These were originally intended by Richard of Gloucester (later Richard III) to form a mighty tower house as tall as Guy’s Tower. But work on them stopped when Richard III died at the Battle of Bosworth Field.
After that we carried on up the steep and narrow spiral staircase to the top of Guy’s Tower. It’s quite a climb, and I started to wonder if it was such a good idea after all.
But then we emerged out into the cool fresh air, and I knew it had been a very good idea indeed. The view from the top of Guy’s Tower is absolutely stunning, and well worth the thigh-burning climb.
From the top of Guy’s Tower, you can look down into the castle’s courtyard, and across to the Mound. This was one of the earliest parts of the castle, which was originally built in a motte and bailey style.
And you can also see out across the Warwickshire countryside, and over the rooftops of Warwick itself.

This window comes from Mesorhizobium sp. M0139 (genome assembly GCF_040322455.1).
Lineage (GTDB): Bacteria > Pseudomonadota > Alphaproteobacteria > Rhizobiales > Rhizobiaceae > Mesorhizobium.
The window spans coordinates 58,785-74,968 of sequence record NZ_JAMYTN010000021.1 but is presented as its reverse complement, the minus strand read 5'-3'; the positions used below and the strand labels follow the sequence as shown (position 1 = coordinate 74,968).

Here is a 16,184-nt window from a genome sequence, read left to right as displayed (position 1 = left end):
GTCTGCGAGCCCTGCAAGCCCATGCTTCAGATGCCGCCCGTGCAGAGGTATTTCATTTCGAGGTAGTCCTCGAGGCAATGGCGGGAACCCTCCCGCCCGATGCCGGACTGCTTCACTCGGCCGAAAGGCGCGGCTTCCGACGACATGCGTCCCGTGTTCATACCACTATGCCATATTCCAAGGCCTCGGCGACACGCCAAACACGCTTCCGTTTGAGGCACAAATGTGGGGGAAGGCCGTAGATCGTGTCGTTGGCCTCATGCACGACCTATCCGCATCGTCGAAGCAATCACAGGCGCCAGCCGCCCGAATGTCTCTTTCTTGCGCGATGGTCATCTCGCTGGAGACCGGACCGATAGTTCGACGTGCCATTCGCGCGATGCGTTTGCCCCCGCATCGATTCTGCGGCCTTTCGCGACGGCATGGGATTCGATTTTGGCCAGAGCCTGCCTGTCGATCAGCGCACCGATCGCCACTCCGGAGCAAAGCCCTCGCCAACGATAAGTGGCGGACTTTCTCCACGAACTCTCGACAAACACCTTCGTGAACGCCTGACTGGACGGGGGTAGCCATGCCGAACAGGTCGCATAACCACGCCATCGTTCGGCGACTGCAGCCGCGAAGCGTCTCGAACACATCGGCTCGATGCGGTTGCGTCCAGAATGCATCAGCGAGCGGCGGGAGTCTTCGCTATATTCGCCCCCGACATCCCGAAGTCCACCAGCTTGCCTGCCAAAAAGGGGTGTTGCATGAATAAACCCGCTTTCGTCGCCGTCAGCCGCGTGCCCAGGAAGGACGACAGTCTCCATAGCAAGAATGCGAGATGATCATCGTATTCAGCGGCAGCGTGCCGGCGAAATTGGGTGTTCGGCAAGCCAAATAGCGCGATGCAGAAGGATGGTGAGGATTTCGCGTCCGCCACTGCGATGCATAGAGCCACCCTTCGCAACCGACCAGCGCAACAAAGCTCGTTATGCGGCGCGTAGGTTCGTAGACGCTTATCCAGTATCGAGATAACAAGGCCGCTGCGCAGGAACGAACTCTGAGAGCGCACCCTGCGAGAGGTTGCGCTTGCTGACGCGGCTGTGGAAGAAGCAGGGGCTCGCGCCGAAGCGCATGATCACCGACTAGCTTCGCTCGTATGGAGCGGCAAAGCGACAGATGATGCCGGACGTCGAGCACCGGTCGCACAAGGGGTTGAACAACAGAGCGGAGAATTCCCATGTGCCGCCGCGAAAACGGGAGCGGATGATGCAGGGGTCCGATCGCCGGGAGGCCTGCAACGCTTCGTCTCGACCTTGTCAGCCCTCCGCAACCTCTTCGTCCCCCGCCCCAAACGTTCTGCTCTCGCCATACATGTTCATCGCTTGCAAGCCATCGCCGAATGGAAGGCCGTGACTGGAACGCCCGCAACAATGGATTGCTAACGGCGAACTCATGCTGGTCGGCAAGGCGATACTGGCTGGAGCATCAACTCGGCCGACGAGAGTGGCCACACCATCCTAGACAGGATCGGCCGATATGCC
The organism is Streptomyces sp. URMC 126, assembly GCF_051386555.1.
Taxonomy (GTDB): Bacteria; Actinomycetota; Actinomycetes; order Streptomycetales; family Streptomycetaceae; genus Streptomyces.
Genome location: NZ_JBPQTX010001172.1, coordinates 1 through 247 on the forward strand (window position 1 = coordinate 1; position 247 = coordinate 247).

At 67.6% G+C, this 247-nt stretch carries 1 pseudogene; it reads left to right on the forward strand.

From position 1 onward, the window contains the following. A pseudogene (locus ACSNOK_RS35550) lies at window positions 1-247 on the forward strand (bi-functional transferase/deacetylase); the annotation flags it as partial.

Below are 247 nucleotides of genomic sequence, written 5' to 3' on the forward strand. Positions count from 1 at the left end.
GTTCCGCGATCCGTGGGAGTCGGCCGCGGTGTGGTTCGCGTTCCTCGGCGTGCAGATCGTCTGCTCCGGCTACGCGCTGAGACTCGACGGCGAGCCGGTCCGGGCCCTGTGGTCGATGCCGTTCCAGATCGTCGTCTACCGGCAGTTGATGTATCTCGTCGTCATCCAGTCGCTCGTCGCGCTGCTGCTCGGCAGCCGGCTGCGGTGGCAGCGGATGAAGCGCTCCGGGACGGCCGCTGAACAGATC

Walking back down the steep staircase takes some care, and wasn’t my favourite part of the day. But a little discomfort is worth it for the view you get from Guy’s Tower.
The Great Hall and State Apartments
The Great Hall was also high on my list of things to do at Warwick Castle. It’s the largest room in the castle, and is packed full of things to explore.
This part of the castle was originally built in the 14th Century, and was where the nobility ate and slept. It was rebuilt in the 17th century, and then restored in the late 19th century following a devastating fire.
In the Great Hall, you’ll find suits of armour and displays of weapons dating back hundreds of years. Ollie was quite impressed by a glass cabinet containing a set of grenadier guns, used for launching grenades.
The room also contains the Kenilworth Buffet, an intricately carved oak sideboard which was created for the Great Exhibition of 1851.